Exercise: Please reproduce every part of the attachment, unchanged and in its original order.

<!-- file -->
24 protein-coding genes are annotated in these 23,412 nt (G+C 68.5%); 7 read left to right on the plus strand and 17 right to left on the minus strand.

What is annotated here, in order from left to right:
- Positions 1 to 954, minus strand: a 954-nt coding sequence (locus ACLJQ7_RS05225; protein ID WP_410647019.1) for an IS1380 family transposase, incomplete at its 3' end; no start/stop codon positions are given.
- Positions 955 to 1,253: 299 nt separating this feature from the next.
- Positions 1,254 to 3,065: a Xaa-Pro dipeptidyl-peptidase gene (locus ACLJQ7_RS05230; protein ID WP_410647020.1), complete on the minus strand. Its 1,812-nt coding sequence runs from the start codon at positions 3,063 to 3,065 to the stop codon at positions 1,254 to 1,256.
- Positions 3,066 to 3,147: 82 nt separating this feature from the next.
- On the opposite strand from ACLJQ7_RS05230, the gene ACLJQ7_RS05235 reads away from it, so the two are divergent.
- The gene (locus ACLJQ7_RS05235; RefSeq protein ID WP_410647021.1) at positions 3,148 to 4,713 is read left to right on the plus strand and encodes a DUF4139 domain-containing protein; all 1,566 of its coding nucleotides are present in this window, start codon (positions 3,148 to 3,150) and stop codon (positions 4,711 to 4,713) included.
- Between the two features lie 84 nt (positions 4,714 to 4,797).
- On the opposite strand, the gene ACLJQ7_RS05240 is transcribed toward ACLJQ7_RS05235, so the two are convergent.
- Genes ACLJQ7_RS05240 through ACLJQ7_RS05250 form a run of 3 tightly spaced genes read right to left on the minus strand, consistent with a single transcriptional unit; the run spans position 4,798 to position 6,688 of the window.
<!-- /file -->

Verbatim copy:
24 protein-coding genes are annotated in these 23,412 nt (G+C 68.5%); 7 read left to right on the plus strand and 17 right to left on the minus strand.

What is annotated here, in order from left to right:
- Positions 1 to 954, minus strand: a 954-nt coding sequence (locus ACLJQ7_RS05225; protein ID WP_410647019.1) for an IS1380 family transposase, incomplete at its 3' end; no start/stop codon positions are given.
- Positions 955 to 1,253: 299 nt separating this feature from the next.
- Positions 1,254 to 3,065: a Xaa-Pro dipeptidyl-peptidase gene (locus ACLJQ7_RS05230; protein ID WP_410647020.1), complete on the minus strand. Its 1,812-nt coding sequence runs from the start codon at positions 3,063 to 3,065 to the stop codon at positions 1,254 to 1,256.
- Positions 3,066 to 3,147: 82 nt separating this feature from the next.
- On the opposite strand from ACLJQ7_RS05230, the gene ACLJQ7_RS05235 reads away from it, so the two are divergent.
- The gene (locus ACLJQ7_RS05235; RefSeq protein ID WP_410647021.1) at positions 3,148 to 4,713 is read left to right on the plus strand and encodes a DUF4139 domain-containing protein; all 1,566 of its coding nucleotides are present in this window, start codon (positions 3,148 to 3,150) and stop codon (positions 4,711 to 4,713) included.
- Between the two features lie 84 nt (positions 4,714 to 4,797).
- On the opposite strand, the gene ACLJQ7_RS05240 is transcribed toward ACLJQ7_RS05235, so the two are convergent.
- Genes ACLJQ7_RS05240 through ACLJQ7_RS05250 form a run of 3 tightly spaced genes read right to left on the minus strand, consistent with a single transcriptional unit; the run spans position 4,798 to position 6,688 of the window.